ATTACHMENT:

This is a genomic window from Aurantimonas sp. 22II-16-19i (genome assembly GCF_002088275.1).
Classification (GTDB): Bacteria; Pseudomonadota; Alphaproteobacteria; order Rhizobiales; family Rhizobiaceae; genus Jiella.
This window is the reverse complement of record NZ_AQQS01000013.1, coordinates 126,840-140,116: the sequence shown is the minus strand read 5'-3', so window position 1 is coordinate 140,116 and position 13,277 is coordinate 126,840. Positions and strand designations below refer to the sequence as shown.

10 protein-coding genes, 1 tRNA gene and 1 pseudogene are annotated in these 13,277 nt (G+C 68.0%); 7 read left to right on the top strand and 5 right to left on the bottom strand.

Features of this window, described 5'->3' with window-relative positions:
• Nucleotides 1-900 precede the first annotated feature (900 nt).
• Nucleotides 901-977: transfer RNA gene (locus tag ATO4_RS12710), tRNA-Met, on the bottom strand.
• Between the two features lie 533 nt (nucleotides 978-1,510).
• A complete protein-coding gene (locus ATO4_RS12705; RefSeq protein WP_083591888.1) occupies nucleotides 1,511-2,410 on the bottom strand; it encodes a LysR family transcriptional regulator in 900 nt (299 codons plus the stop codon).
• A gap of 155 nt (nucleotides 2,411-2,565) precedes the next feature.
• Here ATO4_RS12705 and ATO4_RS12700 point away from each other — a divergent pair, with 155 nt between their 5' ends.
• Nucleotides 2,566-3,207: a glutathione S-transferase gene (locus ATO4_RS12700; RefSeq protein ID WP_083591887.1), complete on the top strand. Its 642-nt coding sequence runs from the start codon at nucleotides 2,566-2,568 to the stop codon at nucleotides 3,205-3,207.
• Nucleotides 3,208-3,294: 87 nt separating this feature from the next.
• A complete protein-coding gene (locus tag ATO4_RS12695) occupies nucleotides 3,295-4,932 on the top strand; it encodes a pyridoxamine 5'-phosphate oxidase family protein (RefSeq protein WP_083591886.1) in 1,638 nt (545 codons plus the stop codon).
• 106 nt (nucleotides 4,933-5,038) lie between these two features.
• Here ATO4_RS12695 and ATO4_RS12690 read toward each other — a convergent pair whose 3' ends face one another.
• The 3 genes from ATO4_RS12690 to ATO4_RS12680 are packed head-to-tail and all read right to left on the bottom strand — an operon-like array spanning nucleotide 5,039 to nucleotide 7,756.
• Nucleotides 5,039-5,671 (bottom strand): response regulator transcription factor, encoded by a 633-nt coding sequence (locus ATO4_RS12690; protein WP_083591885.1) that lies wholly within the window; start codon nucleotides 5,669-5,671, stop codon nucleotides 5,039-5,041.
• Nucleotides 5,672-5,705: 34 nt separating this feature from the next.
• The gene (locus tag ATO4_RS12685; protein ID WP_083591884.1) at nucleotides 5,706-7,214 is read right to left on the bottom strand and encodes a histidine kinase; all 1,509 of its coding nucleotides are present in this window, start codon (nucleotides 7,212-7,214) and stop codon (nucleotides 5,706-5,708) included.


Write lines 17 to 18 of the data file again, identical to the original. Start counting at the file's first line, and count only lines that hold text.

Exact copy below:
• The 3 genes from ATO4_RS12690 to ATO4_RS12680 are packed head-to-tail and all read right to left on the bottom strand — an operon-like array spanning nucleotide 5,039 to nucleotide 7,756.
• Nucleotides 5,039-5,671 (bottom strand): response regulator transcription factor, encoded by a 633-nt coding sequence (locus ATO4_RS12690; protein WP_083591885.1) that lies wholly within the window; start codon nucleotides 5,669-5,671, stop codon nucleotides 5,039-5,041.